Certainly these protracted conflicts have done their damage, but it has been noted that some of the causes of the war were, indeed, the perceived failures of the state and the mistrust engendered in the late 1970s and early 1980s. These were tales told to me by older politically involved individuals whom I encountered during fieldwork in the mid-2000s. One friend, an anthropologist currently in Liberia and who lived in Sierra Leone before and during the war, described how people use the war to explain current problems, when she had observed the same misfortune and problems those years before the war. She wrote, “I remember driving along the Kamakwie road with someone who was saying what a shame the war had destroyed the road. I said, actually, this is pretty much exactly what the road was like before the war too.”

I am sure that if you asked any anthropologist who happened to work in Sierra Leone in the 1980s about changes, they would see little change on some issues, but radical changes in others. Because time has passed. Moreover, war does not affect everyone the same. During one of my first interviews for preliminary dissertation research in 2005, I remember a cousin of a friend telling me, “We were very comfortable during the war. We stayed in a nice little place on the outskirts of Freetown and were very safe.” Her story wasn’t exactly typical, but it was not unusual either for a specific class of individuals. If anything, we might ask how intervention has been naturalized under these narratives about ‘failed’ and ‘fragile’ states, as my friend Susan Shepler has said. It also appears to naturalize the outbreak and responses to it: “well, they’ve experienced so much in war that this can only breed distrust.” The distrust and suspicion were there all along, albeit expressed in other forms. I would argue, too, that if war has changed anything, the incredible influx of humanitarian interventions and aid workers during the war and its immediate aftermath — where outsiders and their local cronies seemed to benefit openly from others’ suffering — has also engendered suspicion that has helped fuel the backlash against local and international health workers.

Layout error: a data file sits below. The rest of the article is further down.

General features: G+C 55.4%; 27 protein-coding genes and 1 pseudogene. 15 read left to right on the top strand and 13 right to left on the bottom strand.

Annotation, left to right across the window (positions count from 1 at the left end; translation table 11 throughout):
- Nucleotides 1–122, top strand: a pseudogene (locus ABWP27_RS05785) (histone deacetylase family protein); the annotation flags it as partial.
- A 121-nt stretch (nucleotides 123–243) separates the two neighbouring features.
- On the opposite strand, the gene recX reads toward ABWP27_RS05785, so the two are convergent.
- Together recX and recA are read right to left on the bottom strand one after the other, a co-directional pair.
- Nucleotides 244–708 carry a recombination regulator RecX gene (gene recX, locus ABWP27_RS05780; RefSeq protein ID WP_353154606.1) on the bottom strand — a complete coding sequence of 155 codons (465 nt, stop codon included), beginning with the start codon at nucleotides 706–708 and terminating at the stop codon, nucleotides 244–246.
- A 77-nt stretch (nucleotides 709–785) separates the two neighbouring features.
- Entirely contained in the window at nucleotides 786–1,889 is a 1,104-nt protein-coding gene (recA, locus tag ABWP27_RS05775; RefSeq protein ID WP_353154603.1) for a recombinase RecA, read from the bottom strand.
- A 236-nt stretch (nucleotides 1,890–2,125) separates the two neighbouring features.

On Ebola and the pathological movements of Others

This morning, I woke up to two emails about the most recent NYT article about the Ebola outbreak in West Africa. Having worked in Sierra Leone on a range of health issues, I have been a recipient of these kinds of messages at least a few times a week. I’ll just comment on this article because it best articulates a number of trends that I am seeing in these articles.

From Guinea, Adam Nossiter writes:

Eight youths, some armed with slingshots and machetes, stood warily alongside a rutted dirt road at an opening in the high reeds, the path to the village of Kolo Bengou. The deadly Ebola virus is believed to have infected several people in the village, and the youths were blocking the path to prevent health workers from entering.